In Greek mythology, Cassandra is endowed with the gift of prophesy. But Cassandra is also cursed; her prophesies are never to be believed.
As former White House counterterrorism czar Richard Clarke writes in “Warnings: Finding Cassandras to Stop Catastrophes,” modern-day “Cassandras” – experts who sound the alarm over catastrophic or paradigm-shifting events – are often ignored.
Clarke, who served in the Reagan, Clinton and both Bush administrations, is all too familiar with this phenomenon. Like the engineer who foresaw the space shuttle Challenger catastrophe, the lone intelligence analyst who warned of Iraq’s invasion of Kuwait, the Louisiana State University professor who issued dire predictions years before Hurricane Katrina and the “outsiders” who foresaw the 2008 financial collapse, Clarke’s desperate warnings of an impending terrorist attack fell on deaf ears before Sept. 11, 2001.
Writing in 2017, Clarke is prescient about the risks of a global infectious disease outbreak.
Shortly after “Warnings” was published, a stunning exposé of U.S. government efforts to investigate unidentified flying objects appeared in the New York Times. An accompanying article paints a vivid portrait of an extraordinary, multi-witness UFO encounter off the coast of southern California. A follow-on piece describes naval aviators’ frequent observations – corroborated by multiple sensors – of unknown objects exhibiting seemingly highly advanced technology.
More recent revelations make clear that fighter pilots are often left stunned by UFOs.
Critically, officials have high confidence that secret U.S. aircraft or experimental technologies are not responsible for these perplexing encounters. At the same time, analysts have no evidence that a foreign power is behind hundreds of UFO reports.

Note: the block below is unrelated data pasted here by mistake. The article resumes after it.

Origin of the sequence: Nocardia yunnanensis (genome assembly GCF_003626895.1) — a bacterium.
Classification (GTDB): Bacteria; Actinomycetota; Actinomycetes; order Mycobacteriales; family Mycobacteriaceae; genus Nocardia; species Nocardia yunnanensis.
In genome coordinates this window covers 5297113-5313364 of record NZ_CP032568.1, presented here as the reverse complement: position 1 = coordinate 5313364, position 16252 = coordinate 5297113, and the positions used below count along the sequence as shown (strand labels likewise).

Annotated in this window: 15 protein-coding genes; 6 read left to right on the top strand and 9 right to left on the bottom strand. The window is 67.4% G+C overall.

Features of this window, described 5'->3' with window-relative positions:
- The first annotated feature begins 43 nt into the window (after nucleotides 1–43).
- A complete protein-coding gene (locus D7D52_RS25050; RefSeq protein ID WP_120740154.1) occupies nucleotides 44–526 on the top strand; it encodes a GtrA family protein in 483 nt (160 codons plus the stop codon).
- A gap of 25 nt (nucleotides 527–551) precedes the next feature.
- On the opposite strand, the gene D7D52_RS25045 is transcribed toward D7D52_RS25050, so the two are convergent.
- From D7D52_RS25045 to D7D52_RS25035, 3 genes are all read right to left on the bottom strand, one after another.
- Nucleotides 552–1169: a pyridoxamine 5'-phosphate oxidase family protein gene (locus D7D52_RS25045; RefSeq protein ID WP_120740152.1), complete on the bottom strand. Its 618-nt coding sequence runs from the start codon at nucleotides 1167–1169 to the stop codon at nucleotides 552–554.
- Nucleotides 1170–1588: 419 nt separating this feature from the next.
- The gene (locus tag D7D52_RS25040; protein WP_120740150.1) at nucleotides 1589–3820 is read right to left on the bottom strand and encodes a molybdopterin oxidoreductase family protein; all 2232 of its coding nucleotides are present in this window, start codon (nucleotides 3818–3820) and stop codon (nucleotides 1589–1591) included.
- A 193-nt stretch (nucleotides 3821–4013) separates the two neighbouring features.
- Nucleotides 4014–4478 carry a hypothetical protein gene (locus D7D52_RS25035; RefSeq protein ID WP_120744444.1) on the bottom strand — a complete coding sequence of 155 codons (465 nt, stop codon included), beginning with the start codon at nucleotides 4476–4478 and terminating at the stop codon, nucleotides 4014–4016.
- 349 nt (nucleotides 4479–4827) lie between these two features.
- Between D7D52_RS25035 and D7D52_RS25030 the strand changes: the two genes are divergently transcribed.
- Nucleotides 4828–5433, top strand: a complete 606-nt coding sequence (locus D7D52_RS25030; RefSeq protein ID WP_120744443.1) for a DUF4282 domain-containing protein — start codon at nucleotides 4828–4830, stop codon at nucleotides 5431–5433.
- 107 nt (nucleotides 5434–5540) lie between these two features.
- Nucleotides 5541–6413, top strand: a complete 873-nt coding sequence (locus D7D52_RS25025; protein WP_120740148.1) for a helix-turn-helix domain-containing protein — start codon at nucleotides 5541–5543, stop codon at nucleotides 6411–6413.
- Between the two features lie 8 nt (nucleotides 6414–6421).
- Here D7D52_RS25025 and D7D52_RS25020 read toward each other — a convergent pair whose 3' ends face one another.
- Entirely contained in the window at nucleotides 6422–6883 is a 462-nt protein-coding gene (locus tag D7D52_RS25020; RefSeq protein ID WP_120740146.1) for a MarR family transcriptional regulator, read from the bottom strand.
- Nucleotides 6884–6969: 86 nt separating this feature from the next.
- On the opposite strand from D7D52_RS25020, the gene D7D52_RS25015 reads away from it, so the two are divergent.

At this point, any intelligence analyst worth his salt should sound the alarm about the UFO phenomenon. And if policymakers are, in fact, receiving such warnings, Cassandra’s curse appears to be alive and well.
As Clarke writes in “Warnings,”“agenda inertia” – when too many issues compete for attention – is one of many factors that keep decisionmakers from acting on dire warnings from experts.
Air Force Secretary Frank Kendall demonstrated this phenomenon recently, saying that he does not focus on UFOs because there are “a lot of known threats out there that we’re working very hard to protect the [U.S.] against. I’d like to focus on those.” (Sec. Kendall did also say, “I think we should take the [UFO] phenomenon seriously” and called for “real technical investigation of what they are.”)
Beyond “agenda inertia,” Sec. Kendall’s comments highlight the core challenge posed by the UFO conundrum.
Congress is demanding that the Department of Defense and the intelligence community – entities laser-focused on national security threats – conduct a sweeping, thorough investigation of UFOs. But in a world teeming with threats, defense and intelligence agencies will always focus limited resources on well-defined risks. As Kendall notes, UFOs do not fall into this category.
This mismatch between organizational priorities (mitigating threats) and the nature of the UFO phenomenon (no unambiguous threat) likely lies at the root of Congress’s palpable frustration and “disappointment” with the government’s slow progress on resolving the UFO problem. (Importantly, NASA, an organization focused on science, rather than threats, is proceeding “full force” on an unprecedented study of UFOs.)
Of course, many other factors cause policymakers to resist acting on warnings of looming disaster or a paradigm-shifting event.